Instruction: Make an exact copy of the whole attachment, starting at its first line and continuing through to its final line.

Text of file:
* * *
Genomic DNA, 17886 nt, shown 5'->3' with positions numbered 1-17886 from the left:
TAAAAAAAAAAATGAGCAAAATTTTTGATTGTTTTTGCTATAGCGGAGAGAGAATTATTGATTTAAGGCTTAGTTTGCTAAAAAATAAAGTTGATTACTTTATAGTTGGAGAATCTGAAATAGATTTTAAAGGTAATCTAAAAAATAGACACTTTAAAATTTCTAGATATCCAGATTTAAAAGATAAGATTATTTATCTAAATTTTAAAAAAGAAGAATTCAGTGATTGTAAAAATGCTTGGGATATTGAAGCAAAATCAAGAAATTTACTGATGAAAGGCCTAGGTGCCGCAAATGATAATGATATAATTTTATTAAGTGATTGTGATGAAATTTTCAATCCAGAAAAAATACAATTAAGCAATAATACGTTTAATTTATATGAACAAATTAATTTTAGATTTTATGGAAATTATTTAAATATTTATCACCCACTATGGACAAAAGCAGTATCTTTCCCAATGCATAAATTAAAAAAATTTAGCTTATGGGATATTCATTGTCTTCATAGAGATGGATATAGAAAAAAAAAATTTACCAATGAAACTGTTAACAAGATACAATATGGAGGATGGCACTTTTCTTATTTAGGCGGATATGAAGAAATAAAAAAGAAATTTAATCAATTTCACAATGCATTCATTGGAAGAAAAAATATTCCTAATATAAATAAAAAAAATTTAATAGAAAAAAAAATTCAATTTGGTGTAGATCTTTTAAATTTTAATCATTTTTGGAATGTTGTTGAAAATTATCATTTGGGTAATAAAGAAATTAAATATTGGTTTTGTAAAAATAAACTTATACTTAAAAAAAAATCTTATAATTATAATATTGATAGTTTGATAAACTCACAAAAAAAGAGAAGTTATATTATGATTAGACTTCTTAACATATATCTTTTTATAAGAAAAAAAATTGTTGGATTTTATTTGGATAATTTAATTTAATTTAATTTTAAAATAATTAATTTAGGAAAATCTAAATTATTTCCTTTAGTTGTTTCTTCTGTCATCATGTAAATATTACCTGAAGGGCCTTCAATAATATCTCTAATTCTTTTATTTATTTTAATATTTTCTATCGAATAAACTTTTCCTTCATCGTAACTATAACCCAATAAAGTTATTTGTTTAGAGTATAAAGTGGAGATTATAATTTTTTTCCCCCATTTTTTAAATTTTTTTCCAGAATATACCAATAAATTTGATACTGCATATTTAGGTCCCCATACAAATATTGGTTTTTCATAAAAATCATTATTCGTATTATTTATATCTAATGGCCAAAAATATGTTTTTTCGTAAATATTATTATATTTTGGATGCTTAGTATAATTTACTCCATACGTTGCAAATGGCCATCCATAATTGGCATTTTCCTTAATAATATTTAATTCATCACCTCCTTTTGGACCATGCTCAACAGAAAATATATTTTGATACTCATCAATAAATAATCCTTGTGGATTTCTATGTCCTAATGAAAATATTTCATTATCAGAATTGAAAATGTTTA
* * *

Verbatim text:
Genomic DNA, 17886 nt, shown 5'->3' with positions numbered 1-17886 from the left:
TAAAAAAAAAAATGAGCAAAATTTTTGATTGTTTTTGCTATAGCGGAGAGAGAATTATTGATTTAAGGCTTAGTTTGCTAAAAAATAAAGTTGATTACTTTATAGTTGGAGAATCTGAAATAGATTTTAAAGGTAATCTAAAAAATAGACACTTTAAAATTTCTAGATATCCAGATTTAAAAGATAAGATTATTTATCTAAATTTTAAAAAAGAAGAATTCAGTGATTGTAAAAATGCTTGGGATATTGAAGCAAAATCAAGAAATTTACTGATGAAAGGCCTAGGTGCCGCAAATGATAATGATATAATTTTATTAAGTGATTGTGATGAAATTTTCAATCCAGAAAAAATACAATTAAGCAATAATACGTTTAATTTATATGAACAAATTAATTTTAGATTTTATGGAAATTATTTAAATATTTATCACCCACTATGGACAAAAGCAGTATCTTTCCCAATGCATAAATTAAAAAAATTTAGCTTATGGGATATTCATTGTCTTCATAGAGATGGATATAGAAAAAAAAAATTTACCAATGAAACTGTTAACAAGATACAATATGGAGGATGGCACTTTTCTTATTTAGGCGGATATGAAGAAATAAAAAAGAAATTTAATCAATTTCACAATGCATTCATTGGAAGAAAAAATATTCCTAATATAAATAAAAAAAATTTAATAGAAAAAAAAATTCAATTTGGTGTAGATCTTTTAAATTTTAATCATTTTTGGAATGTTGTTGAAAATTATCATTTGGGTAATAAAGAAATTAAATATTGGTTTTGTAAAAATAAACTTATACTTAAAAAAAAATCTTATAATTATAATATTGATAGTTTGATAAACTCACAAAAAAAGAGAAGTTATATTATGATTAGACTTCTTAACATATATCTTTTTATAAGAAAAAAAATTGTTGGATTTTATTTGGATAATTTAATTTAATTTAATTTTAAAATAATTAATTTAGGAAAATCTAAATTATTTCCTTTAGTTGTTTCTTCTGTCATCATGTAAATATTACCTGAAGGGCCTTCAATAATATCTCTAATTCTTTTATTTATTTTAATATTTTCTATCGAATAAACTTTTCCTTCATCGTAACTATAACCCAATAAAGTTATTTGTTTAGAGTATAAAGTGGAGATTATAATTTTTTTCCCCCATTTTTTAAATTTTTTTCCAGAATATACCAATAAATTTGATACTGCATATTTAGGTCCCCATACAAATATTGGTTTTTCATAAAAATCATTATTCGTATTATTTATATCTAATGGCCAAAAATATGTTTTTTCGTAAATATTATTATATTTTGGATGCTTAGTATAATTTACTCCATACGTTGCAAATGGCCATCCATAATTGGCATTTTCCTTAATAATATTTAATTCATCACCTCCTTTTGGACCATGCTCAACAGAAAATATATTTTGATACTCATCAATAAATAATCCTTGTGGATTTCTATGTCCTAATGAAAATATTTCATTATCAGAATTGAAAATGTTTA